Finding Flow with Money
I had conversation recently with a friend who told me how he liked the way that the tagline for my business "Find Your Flow" aligned with the word currency which he explained actually comes from the Latin verb currere, meaning “to run” (also related to the noun current which means to flow, like a river).
While I have heard this reference before, the language of money wasn't the real inspiration behind the mantra of "Find Your Flow" (which instead originated from time spent on my yoga mat). But his comments had me intrigued and I started to wonder whether there are other ways that we make reference to money as water or liquid metaphors in our daily life.
After some thought and research, this is what I came up with:
Like the tidal flow of water, our money is said to inflow and outflow. This movement of money into and out of our lives creates our cashflow.
When we have money we are said to be liquid or have liquidity and our liquid assets are said to be those assets that we can easily turn into cash.
If we’re not in debt; we’re said to be solvent, but if we have too much debt or are experiencing financial difficulties then it’s often said that we’re in over our head, deep in debt or struggling to keep our head above water. We might even need someone to bail us out.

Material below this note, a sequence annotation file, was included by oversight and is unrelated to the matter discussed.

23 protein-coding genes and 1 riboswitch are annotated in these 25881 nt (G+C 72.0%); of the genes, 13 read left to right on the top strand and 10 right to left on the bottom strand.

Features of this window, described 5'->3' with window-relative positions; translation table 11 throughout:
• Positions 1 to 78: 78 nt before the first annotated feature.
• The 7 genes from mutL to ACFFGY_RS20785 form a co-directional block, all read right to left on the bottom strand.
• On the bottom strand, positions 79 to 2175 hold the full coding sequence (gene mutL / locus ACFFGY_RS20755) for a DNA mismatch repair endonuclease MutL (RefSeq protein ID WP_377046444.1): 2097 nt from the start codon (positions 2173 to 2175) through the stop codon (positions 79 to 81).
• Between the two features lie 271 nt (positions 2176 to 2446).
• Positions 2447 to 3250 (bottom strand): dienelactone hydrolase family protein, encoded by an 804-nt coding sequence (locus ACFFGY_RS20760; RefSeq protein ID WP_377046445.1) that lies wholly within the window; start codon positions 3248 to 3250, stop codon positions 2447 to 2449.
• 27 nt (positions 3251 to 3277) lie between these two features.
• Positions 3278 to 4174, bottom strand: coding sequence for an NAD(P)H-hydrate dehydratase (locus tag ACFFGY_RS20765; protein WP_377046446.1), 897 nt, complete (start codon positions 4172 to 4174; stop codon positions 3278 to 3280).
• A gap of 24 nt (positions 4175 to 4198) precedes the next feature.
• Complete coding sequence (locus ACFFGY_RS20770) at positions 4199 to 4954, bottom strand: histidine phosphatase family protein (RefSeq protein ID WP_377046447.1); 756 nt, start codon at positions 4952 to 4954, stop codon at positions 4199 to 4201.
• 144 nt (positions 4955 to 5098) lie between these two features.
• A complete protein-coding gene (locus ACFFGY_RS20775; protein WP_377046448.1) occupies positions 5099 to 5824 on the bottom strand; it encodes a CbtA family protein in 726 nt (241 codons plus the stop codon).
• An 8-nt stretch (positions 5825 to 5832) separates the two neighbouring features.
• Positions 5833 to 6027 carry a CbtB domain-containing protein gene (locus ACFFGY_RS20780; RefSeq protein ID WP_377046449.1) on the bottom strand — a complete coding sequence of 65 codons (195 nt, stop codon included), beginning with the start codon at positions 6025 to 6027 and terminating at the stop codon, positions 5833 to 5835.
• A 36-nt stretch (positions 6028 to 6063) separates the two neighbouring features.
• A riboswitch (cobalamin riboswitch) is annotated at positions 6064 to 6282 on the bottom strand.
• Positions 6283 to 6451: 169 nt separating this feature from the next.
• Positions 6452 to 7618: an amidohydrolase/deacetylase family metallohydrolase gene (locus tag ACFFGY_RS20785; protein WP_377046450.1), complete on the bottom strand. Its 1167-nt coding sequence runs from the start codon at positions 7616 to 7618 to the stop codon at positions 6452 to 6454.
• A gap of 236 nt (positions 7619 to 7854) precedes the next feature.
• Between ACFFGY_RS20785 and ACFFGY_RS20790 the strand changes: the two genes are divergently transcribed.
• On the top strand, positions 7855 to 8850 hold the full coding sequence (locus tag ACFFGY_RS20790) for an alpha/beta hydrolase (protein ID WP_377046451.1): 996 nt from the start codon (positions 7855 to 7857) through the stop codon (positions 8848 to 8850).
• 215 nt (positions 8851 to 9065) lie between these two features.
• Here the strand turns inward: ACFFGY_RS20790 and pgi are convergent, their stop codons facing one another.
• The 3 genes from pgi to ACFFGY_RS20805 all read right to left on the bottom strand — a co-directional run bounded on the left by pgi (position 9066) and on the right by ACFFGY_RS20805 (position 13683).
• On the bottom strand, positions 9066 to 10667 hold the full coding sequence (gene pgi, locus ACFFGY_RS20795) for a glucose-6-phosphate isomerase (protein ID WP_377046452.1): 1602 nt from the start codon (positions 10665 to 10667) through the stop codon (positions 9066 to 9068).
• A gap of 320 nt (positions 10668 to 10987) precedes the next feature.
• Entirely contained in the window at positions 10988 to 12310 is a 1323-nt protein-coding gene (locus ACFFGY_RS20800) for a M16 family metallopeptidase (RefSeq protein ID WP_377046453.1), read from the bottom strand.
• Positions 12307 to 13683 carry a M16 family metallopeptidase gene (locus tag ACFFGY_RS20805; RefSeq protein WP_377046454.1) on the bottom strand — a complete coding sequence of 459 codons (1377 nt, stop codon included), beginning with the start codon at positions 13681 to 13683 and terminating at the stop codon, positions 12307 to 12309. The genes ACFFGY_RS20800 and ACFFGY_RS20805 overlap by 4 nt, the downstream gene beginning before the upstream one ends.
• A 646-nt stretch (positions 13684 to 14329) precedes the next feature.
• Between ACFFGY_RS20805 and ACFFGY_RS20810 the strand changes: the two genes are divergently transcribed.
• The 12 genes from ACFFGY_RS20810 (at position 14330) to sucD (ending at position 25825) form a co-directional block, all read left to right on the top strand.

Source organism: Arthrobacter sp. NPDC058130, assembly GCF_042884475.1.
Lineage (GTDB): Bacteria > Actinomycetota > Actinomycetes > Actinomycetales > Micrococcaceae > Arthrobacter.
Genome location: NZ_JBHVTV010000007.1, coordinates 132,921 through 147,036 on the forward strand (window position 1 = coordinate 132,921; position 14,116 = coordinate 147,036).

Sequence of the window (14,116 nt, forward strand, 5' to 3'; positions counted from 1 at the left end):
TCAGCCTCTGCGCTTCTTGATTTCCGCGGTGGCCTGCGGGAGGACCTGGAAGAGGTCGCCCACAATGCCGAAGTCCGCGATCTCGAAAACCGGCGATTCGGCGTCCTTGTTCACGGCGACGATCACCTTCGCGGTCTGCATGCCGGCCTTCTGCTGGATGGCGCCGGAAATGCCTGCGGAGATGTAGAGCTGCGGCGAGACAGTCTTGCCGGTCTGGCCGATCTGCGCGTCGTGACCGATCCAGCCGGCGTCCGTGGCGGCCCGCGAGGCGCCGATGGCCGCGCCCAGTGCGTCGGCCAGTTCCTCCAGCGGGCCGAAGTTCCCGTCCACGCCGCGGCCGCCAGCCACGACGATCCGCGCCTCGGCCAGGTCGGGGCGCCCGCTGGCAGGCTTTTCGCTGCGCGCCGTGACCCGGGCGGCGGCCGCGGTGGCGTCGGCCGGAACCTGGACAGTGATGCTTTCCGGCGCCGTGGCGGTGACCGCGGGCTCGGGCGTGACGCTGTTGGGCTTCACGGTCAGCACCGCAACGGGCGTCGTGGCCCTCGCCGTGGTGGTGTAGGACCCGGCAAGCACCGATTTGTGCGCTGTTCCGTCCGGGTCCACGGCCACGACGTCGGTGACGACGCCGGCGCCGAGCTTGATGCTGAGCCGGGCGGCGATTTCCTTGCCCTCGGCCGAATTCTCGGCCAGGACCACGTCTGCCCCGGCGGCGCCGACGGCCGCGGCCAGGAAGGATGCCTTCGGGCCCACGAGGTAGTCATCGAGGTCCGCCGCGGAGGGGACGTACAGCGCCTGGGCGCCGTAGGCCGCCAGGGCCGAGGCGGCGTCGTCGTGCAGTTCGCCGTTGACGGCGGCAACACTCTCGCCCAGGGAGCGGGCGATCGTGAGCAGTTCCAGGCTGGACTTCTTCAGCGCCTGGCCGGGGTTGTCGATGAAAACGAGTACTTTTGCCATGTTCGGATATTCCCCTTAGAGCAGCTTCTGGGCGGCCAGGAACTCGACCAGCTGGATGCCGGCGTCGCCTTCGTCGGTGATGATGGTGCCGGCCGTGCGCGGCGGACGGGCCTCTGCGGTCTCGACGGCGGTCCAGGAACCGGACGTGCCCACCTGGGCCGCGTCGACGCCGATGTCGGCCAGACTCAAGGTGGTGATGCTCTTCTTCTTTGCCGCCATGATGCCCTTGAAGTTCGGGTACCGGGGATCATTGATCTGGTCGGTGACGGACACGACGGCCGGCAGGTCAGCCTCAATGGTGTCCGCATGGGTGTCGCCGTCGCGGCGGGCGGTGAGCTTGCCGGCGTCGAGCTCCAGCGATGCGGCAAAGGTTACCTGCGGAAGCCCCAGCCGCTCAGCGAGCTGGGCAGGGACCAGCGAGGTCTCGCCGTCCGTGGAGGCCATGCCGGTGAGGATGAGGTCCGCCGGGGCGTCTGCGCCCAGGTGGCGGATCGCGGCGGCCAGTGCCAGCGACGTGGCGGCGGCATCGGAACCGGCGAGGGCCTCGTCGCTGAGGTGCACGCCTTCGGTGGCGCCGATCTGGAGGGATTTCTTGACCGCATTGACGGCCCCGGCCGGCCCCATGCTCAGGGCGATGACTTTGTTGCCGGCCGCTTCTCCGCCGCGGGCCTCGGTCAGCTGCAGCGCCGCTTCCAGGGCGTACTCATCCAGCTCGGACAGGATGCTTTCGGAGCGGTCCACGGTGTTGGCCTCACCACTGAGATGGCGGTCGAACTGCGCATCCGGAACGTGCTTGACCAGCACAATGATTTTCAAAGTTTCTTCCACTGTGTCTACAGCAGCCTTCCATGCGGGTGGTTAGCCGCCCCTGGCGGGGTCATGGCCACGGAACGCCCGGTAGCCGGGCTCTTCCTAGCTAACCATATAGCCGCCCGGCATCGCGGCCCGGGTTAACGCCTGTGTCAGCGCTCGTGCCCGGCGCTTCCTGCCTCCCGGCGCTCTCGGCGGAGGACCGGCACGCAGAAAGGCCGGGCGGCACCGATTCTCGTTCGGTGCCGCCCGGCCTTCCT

When we invest in something, we are said to pour or sink our money into it. We can also channel or funnel our money into something.
If we waste money, we are said to throw it down the drain. We may also dip into our savings or have a tendency to spend up large or splash out.
If someone is taking our money, they’re said to be sponging off us and if our money dries up and no longer flows then our assets are likely to be frozen.
Interesting, right? I think so!
Whether it's in yoga or with our finances, we can find flow when we have an intention, we're connected and conscious of our movement and behaviours, we move with purpose and in alignment and we have balance.
What do you think?
I'd love to hear your thoughts - do you know have any other metaphors for money that you can share?
Sourced from Macmillan English Dictionary & D Nicholls